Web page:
July 18th, 2008
WeoGeo outlook cloudy… and that’s a good thing
Well on its way to being Portland-based WeoGeo will be providing its cloud computing expertise to Vancouver-BC-based Safe Software as part of an effort to get more out of Safe’s spatial extract, transform, and load (ETL) capabilities.
And WeoGeo gets something out of it, as well:
WeoGeo will use [Safe] FME technology as the basis for its spatial ETL offerings in the marketplace, providing users with the ability to restructure their spatial data into the required format and data model. Specifically, organizations will be able to author spatial data flows that convert and integrate spatial data using FME Desktop and then push the resulting datasets to the cloud for distribution using FME Server.
Yeah, okay. But what the heck does that mean?
Well, I didn’t know either. Luckily, Directions Magazine explained it to me:
WeoGeo allows users to search, find and download geodata for use in various analytical and cartographic pursuits. The one thing missing: the ability to transform and deliver data in various formats. That’s just some of what Safe Software’s FME Server can do.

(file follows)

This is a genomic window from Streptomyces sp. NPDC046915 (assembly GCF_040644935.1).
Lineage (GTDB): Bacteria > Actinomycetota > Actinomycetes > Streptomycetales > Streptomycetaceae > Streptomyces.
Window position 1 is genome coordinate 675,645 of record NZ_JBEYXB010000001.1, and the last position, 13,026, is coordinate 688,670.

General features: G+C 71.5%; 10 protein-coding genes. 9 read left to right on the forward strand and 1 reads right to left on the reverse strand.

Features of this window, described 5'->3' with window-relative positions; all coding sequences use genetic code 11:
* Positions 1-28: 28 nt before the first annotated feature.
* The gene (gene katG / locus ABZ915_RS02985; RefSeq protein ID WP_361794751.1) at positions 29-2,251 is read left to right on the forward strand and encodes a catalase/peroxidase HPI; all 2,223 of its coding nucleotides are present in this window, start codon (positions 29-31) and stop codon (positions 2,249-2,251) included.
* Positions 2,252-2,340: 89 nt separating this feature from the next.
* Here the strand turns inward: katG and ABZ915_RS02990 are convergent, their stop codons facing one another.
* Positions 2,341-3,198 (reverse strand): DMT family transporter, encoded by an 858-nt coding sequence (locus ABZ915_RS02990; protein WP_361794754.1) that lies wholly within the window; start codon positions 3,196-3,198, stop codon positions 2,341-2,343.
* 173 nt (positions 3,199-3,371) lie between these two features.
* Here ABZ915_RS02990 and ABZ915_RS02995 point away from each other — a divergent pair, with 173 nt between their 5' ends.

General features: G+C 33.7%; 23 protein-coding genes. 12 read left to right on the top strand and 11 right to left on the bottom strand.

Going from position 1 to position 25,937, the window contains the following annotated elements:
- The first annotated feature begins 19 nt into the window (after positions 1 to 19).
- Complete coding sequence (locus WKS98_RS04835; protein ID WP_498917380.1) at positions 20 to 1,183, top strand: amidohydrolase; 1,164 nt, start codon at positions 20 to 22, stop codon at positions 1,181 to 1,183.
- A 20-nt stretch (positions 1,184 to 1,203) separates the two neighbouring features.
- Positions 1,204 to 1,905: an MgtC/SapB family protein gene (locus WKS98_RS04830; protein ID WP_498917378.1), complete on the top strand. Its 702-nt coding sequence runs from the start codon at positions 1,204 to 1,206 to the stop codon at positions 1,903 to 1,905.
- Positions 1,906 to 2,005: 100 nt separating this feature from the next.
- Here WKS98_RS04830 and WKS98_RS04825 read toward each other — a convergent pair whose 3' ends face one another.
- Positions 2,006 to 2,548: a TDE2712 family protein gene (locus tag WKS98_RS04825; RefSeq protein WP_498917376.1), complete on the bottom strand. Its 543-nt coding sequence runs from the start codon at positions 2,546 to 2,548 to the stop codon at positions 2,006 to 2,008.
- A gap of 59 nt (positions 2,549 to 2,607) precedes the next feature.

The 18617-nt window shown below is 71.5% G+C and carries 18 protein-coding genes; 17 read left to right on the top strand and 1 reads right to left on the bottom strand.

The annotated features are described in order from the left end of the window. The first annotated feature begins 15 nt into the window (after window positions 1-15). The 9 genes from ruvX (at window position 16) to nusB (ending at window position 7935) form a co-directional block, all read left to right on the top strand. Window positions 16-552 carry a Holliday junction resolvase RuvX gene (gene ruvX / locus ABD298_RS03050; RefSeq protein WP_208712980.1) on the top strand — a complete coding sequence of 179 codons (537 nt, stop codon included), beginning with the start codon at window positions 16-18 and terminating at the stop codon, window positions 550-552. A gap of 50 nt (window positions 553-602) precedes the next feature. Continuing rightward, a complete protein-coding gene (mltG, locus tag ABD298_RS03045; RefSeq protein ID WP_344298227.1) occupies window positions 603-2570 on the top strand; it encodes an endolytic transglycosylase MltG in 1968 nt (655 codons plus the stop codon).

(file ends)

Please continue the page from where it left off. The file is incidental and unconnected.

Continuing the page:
Directions goes on to opine:
I think these two companies are on to something. The cloud is becoming part of our daily lives – for e-mail, for Google Earth use, for calendars. It’s time to put its reliability, scalability and offsite hardware management to the test in geospatial. I feel pretty confident everyone involved in geospatial is already using applications that run in the cloud and the number they use will only increase in the coming months and years.
So with Safe, all of WeoGeo’s cool data becomes much more usable—and more accessible. And that, alone, makes the WeoGeo existing geospatial data more valuable.
Now, combine that with whatever other geospatial magic they have up their WeoGeo-sleeve and we’re sure to see some cool things coming out of one of our newest startup residents.
WeoGeo creates a one-stop marketplace for the mapping industry. It supplies surveyors, engineers, cartographers, and scientists with the ability to conveniently store, search, and exchange global mapping and geo-content. Geo-content providers can easily list their data for sale, and users can quickly find the data they need.